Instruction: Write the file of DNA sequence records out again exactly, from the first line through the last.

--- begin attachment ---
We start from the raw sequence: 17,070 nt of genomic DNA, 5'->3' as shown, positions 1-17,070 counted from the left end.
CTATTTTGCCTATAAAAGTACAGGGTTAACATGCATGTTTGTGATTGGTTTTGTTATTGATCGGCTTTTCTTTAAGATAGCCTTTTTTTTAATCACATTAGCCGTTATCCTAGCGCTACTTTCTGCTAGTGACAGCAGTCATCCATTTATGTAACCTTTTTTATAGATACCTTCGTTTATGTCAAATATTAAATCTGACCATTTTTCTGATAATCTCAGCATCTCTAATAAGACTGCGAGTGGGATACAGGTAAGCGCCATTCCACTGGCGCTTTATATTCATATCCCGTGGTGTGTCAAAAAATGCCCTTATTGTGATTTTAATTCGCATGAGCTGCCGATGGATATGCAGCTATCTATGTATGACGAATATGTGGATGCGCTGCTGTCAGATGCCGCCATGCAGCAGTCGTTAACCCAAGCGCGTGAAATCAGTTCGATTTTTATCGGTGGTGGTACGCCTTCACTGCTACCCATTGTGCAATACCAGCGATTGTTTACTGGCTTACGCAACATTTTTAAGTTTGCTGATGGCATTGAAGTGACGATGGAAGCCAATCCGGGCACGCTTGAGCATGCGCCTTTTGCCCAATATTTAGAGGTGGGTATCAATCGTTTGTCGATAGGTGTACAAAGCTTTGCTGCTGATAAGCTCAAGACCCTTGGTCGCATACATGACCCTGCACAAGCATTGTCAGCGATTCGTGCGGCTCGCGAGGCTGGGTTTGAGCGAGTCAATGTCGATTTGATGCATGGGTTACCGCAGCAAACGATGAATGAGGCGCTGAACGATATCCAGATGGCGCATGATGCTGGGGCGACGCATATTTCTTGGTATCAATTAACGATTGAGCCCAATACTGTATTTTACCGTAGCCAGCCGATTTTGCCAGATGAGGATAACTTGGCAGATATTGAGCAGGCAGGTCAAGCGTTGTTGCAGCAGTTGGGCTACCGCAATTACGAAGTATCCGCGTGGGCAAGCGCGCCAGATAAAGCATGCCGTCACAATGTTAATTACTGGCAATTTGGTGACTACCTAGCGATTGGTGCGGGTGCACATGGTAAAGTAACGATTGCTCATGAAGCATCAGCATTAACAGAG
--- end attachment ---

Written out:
We start from the raw sequence: 17,070 nt of genomic DNA, 5'->3' as shown, positions 1-17,070 counted from the left end.
CTATTTTGCCTATAAAAGTACAGGGTTAACATGCATGTTTGTGATTGGTTTTGTTATTGATCGGCTTTTCTTTAAGATAGCCTTTTTTTTAATCACATTAGCCGTTATCCTAGCGCTACTTTCTGCTAGTGACAGCAGTCATCCATTTATGTAACCTTTTTTATAGATACCTTCGTTTATGTCAAATATTAAATCTGACCATTTTTCTGATAATCTCAGCATCTCTAATAAGACTGCGAGTGGGATACAGGTAAGCGCCATTCCACTGGCGCTTTATATTCATATCCCGTGGTGTGTCAAAAAATGCCCTTATTGTGATTTTAATTCGCATGAGCTGCCGATGGATATGCAGCTATCTATGTATGACGAATATGTGGATGCGCTGCTGTCAGATGCCGCCATGCAGCAGTCGTTAACCCAAGCGCGTGAAATCAGTTCGATTTTTATCGGTGGTGGTACGCCTTCACTGCTACCCATTGTGCAATACCAGCGATTGTTTACTGGCTTACGCAACATTTTTAAGTTTGCTGATGGCATTGAAGTGACGATGGAAGCCAATCCGGGCACGCTTGAGCATGCGCCTTTTGCCCAATATTTAGAGGTGGGTATCAATCGTTTGTCGATAGGTGTACAAAGCTTTGCTGCTGATAAGCTCAAGACCCTTGGTCGCATACATGACCCTGCACAAGCATTGTCAGCGATTCGTGCGGCTCGCGAGGCTGGGTTTGAGCGAGTCAATGTCGATTTGATGCATGGGTTACCGCAGCAAACGATGAATGAGGCGCTGAACGATATCCAGATGGCGCATGATGCTGGGGCGACGCATATTTCTTGGTATCAATTAACGATTGAGCCCAATACTGTATTTTACCGTAGCCAGCCGATTTTGCCAGATGAGGATAACTTGGCAGATATTGAGCAGGCAGGTCAAGCGTTGTTGCAGCAGTTGGGCTACCGCAATTACGAAGTATCCGCGTGGGCAAGCGCGCCAGATAAAGCATGCCGTCACAATGTTAATTACTGGCAATTTGGTGACTACCTAGCGATTGGTGCGGGTGCACATGGTAAAGTAACGATTGCTCATGAAGCATCAGCATTAACAGAG